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Into The Wild

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posted on Jun, 24 2013 @ 05:11 PM
A couple of years ago I watched the movie "Into The Wild" about Christopher McCandless and his 2 year journey from college grad to his eventual demise in the Alaska wilderness. I have just finished reading the books Return to The Wild and Into The Wild and as usual the books are much better than the movie.

I have read a lot about Alexander Supertramp over the last several months on the internet and I have to say that between what I learned of him from the books and on the net I am rather impressed with his philosophy on life and society, more so I envy him in many ways. For a young man of his age to have the spiritual enlightenment that he possessed is pretty rare in todays world.

I find myself connecting to his ideology in many ways, his thoughts on society and just how screwed up our "civilized" world really is. He had a connection with his spiritual self that few people today can recognize, much less act on and pursue. It is truly sad what his final fate ended up being and I have seen some pretty nasty comments about him by some on the internet saying he was delusional and mentally unstable. I have to disagree with those comments, he was in fact very much less delusional than many in our society that think the way we live is the right way.

A quote of his from the book that really stood out and has stuck with me:

“So many people live within unhappy circumstances and yet will not take the initiative to change their situation because they are conditioned to a life of security, conformity, and conservatism, all of which may appear to give one peace of mind, but in reality nothing is more dangerous to the adventurous spirit within a man than a secure future. The very basic core of a man's living spirit is his passion for adventure. The joy of life comes from our encounters with new experiences, and hence there is no greater joy than to have an endlessly changing horizon, for each day to have a new and different sun.”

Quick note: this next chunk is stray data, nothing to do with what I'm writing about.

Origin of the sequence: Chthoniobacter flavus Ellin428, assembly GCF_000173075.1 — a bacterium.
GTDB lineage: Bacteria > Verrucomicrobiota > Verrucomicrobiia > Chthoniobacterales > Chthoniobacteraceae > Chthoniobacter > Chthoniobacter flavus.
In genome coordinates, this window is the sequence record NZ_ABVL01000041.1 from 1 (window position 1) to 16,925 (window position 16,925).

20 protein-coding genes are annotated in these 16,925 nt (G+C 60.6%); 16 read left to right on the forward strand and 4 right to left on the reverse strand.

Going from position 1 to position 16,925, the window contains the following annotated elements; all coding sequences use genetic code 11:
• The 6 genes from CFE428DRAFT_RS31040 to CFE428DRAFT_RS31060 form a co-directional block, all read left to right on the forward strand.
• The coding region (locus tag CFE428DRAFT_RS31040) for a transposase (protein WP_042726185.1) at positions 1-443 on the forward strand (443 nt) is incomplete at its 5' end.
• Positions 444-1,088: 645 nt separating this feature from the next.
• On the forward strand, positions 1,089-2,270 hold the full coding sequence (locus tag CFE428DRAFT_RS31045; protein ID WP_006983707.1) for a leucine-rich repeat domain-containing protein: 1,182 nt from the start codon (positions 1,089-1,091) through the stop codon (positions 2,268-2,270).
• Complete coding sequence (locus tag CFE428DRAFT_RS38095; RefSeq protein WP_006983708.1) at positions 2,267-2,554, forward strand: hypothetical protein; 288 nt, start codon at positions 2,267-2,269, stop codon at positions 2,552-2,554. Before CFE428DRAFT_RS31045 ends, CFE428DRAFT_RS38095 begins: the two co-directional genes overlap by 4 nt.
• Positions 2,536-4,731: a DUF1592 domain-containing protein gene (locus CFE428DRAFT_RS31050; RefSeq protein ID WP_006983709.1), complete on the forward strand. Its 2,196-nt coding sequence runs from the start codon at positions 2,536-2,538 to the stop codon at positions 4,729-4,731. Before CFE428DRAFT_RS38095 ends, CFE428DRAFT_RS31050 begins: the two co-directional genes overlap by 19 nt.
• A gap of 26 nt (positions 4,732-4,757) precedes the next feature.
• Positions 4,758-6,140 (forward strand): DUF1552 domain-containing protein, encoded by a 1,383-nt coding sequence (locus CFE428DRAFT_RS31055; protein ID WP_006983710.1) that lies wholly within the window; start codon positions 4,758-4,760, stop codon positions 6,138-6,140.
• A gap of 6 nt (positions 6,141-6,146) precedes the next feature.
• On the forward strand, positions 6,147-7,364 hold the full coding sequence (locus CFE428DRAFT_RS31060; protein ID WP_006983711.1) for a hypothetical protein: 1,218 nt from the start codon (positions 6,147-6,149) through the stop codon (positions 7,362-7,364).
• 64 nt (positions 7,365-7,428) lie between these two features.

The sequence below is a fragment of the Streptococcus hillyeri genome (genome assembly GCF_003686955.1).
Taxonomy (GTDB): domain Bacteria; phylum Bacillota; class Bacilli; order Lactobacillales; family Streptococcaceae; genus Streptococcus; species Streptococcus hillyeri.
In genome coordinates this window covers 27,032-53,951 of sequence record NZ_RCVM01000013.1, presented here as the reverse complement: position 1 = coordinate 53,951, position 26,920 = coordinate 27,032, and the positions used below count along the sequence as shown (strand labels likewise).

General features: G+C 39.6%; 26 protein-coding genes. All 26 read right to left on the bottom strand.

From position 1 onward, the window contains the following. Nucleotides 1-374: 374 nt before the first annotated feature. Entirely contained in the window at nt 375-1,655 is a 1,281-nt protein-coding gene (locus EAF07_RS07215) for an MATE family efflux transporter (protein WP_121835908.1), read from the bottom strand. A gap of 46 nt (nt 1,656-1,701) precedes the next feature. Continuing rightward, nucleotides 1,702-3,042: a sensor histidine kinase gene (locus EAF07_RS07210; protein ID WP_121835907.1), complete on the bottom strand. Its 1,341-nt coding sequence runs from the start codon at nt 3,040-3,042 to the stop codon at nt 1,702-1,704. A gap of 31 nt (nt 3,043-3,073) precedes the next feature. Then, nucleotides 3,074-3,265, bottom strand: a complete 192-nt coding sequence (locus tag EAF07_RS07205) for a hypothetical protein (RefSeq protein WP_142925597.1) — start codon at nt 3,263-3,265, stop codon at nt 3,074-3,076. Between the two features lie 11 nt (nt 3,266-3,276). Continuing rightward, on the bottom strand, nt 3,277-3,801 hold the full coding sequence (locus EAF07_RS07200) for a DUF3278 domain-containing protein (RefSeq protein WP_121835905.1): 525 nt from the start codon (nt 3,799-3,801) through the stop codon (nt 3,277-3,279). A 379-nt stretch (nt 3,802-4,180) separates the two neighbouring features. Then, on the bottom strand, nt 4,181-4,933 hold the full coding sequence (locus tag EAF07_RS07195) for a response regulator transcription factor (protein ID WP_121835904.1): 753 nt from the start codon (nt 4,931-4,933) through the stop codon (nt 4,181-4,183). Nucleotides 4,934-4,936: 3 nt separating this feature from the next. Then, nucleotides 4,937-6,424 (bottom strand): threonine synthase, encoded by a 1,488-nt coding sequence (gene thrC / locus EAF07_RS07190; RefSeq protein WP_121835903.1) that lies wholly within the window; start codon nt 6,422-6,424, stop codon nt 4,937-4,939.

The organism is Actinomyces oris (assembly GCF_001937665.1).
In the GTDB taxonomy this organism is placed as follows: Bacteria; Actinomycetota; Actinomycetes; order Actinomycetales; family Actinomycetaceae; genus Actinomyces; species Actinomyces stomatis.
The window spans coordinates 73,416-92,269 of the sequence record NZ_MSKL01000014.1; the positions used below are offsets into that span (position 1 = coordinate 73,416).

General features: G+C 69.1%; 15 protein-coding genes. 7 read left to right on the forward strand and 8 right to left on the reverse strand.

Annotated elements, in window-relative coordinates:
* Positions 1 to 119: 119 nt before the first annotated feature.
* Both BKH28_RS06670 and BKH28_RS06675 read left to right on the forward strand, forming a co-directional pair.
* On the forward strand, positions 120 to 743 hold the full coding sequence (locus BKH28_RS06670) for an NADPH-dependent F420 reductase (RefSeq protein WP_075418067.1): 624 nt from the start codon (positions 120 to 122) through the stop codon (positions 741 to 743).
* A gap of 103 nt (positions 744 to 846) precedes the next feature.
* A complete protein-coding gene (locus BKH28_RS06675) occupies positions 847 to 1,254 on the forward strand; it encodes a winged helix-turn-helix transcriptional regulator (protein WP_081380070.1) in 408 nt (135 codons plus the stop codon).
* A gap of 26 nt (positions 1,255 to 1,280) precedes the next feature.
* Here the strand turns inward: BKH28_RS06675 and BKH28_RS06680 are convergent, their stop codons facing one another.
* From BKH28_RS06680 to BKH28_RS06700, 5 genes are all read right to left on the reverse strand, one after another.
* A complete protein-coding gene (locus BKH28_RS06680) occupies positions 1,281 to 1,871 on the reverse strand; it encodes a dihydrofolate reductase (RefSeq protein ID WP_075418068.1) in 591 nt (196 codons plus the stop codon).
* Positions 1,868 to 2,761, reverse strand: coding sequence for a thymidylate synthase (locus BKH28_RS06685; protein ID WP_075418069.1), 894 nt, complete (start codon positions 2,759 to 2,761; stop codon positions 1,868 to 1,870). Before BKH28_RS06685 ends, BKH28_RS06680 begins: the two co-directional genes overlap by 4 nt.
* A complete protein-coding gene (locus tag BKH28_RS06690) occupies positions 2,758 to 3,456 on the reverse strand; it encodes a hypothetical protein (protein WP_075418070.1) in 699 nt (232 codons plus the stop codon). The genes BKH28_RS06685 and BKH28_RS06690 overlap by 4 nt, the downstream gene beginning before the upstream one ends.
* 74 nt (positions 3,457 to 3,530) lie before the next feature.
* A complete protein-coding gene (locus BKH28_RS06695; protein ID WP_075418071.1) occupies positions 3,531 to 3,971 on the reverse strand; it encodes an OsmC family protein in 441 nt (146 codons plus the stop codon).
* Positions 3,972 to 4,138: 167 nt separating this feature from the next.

There is so much truth in his statement, many of us are unhappy with many of our circumstances yet very few will take action to change what they are unhappy about. We have in fact been conditioned through the conveniences of modern society to accept a life of security and conformity and those conveniences do eventually destroy the human spirit. It's very similar to a convict that has spent decades in prison, they become institutionalized and are dependent on that institution for their existence and many can't handle the outside world.

"You know, about getting out of this sick society...........You know, society! Cause, you know what I don't understand? I don't understand why people, why every person is so bad to each other so often. It doesn't make sense to me. Judgment. Control. All that, the whole spectrum. Well, it just..."

He makes a great point here about society, it is truly screwed and is getting worse everyday. We live in a society that is painted to us as "The American Dream" where if we work hard enough we can have it all, but in reality it is just a dream. It pits people against each other along divisive lines of religion, race, creed, sexual orientation, political ideologies, and many other factors.

We have become such a dog eat dog society that people will literally walk over a dead or injured person and not even lend assistance or check on them, yet we call ourselves "civilized". Well if what we are now and the direction we are heading is civilized, then I find myself really questioning if I want to be a part of this civilization. It has occurred to me through my readings and observations of mankind that the more civilized we become, the less civility we possess.

My family and I moved to ND a couple of years ago to escape the rat race of central Florida and we have discovered a much slower paced way of life. However to me it still is not enough, even though we own our land, have off grid electric, and are for all basic terms self sufficient, I still feel that it's too much most of the times. I often have told my wife that if it wasn't for her and the kids I could pack up my pack and head out with no destination in mind, nothing but the destination of experiencing the ultimate freedom of leaving society and the constraints of our material world behind.

She usually replies that she's gonna take away my books and the DVD of Into The Wild because it makes me restless. That's when I remind her that it's not the books about Supertramp, or any other books that make me restless. It's my spirit, it's the feeling I have in the inner most part of my soul that this life we lead is wrong on so many levels and that everyday it destroys a piece of the spirit of our existence.

If only Supertramp would have been a little more experienced in living off the land and would have been a little more prepared then we would have known the entire story, from his point of view, of his journeys. I am quite sure that there was more to be told than what was in the movie or the books, but sadly that part of the story died with him in the Magic Bus on the Stampede Trail that day.